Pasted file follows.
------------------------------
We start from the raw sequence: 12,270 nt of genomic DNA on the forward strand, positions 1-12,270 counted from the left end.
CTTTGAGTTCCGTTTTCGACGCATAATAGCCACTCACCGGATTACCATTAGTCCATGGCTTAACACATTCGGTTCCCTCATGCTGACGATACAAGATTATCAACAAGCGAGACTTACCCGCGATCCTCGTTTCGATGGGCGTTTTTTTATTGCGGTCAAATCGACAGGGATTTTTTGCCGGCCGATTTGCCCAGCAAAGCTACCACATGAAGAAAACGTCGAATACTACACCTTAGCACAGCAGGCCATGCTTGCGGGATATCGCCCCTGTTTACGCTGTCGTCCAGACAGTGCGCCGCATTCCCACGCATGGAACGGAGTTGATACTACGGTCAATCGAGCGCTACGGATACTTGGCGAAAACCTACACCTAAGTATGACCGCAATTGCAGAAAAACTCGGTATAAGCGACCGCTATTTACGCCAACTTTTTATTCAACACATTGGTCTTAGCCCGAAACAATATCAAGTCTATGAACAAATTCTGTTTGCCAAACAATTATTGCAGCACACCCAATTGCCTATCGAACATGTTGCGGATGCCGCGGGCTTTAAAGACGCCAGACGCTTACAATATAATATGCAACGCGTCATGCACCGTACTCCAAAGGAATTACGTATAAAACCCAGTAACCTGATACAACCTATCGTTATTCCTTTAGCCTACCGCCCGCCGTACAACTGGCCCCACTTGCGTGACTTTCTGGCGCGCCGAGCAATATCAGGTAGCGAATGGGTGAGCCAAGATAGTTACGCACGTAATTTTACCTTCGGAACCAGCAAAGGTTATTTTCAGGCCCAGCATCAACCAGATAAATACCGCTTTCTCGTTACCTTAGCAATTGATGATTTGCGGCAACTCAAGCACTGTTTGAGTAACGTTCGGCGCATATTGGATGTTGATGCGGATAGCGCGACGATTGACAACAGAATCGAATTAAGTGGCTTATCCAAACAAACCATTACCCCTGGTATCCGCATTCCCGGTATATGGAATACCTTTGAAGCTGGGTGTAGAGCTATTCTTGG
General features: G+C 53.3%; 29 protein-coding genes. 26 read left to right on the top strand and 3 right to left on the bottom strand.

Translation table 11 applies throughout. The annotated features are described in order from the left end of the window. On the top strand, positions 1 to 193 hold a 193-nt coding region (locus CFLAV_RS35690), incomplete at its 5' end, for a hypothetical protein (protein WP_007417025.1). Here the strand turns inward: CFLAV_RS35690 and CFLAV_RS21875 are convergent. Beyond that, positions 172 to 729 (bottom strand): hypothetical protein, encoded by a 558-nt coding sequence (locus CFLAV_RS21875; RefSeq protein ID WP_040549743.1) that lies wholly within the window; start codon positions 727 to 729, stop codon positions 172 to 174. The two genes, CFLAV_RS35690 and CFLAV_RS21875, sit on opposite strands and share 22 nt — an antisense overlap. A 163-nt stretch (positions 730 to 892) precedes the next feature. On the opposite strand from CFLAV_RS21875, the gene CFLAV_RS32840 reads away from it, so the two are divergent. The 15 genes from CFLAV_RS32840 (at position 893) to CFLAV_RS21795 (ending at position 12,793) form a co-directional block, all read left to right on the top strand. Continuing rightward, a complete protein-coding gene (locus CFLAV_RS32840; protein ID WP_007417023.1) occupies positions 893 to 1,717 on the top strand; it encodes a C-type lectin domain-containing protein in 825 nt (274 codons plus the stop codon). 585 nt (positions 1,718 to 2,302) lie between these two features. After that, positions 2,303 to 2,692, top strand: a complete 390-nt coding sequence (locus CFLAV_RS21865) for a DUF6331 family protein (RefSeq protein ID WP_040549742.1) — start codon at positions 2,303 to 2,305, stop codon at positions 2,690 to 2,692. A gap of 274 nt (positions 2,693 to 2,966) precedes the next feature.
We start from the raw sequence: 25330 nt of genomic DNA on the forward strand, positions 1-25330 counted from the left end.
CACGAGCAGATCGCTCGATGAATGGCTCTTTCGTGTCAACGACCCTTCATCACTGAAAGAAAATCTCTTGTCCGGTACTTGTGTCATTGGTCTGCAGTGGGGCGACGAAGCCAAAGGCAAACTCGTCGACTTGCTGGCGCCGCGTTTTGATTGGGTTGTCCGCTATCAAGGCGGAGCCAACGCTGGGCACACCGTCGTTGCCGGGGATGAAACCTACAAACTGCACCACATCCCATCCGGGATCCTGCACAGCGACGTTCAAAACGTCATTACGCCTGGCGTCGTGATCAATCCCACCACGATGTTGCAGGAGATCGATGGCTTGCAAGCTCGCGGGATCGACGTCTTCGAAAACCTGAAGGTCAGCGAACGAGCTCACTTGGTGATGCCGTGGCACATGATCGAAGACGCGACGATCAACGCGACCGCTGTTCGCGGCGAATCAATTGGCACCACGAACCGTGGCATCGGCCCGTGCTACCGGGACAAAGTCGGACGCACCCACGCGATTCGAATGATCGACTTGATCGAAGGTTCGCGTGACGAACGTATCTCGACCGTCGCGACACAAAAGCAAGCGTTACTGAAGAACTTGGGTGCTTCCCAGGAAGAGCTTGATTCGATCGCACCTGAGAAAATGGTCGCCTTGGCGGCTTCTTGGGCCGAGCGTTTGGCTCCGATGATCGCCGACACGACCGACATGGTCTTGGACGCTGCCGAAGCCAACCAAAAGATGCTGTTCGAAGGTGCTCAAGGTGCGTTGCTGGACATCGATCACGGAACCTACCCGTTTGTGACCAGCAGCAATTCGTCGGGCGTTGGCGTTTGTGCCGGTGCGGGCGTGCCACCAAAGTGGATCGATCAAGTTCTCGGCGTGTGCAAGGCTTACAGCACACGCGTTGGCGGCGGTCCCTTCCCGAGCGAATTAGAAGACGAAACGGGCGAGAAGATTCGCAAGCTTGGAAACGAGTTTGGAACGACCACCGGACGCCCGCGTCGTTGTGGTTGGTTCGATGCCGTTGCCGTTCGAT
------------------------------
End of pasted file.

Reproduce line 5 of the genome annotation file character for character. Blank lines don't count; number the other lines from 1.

We start from the raw sequence: 25330 nt of genomic DNA on the forward strand, positions 1-25330 counted from the left end.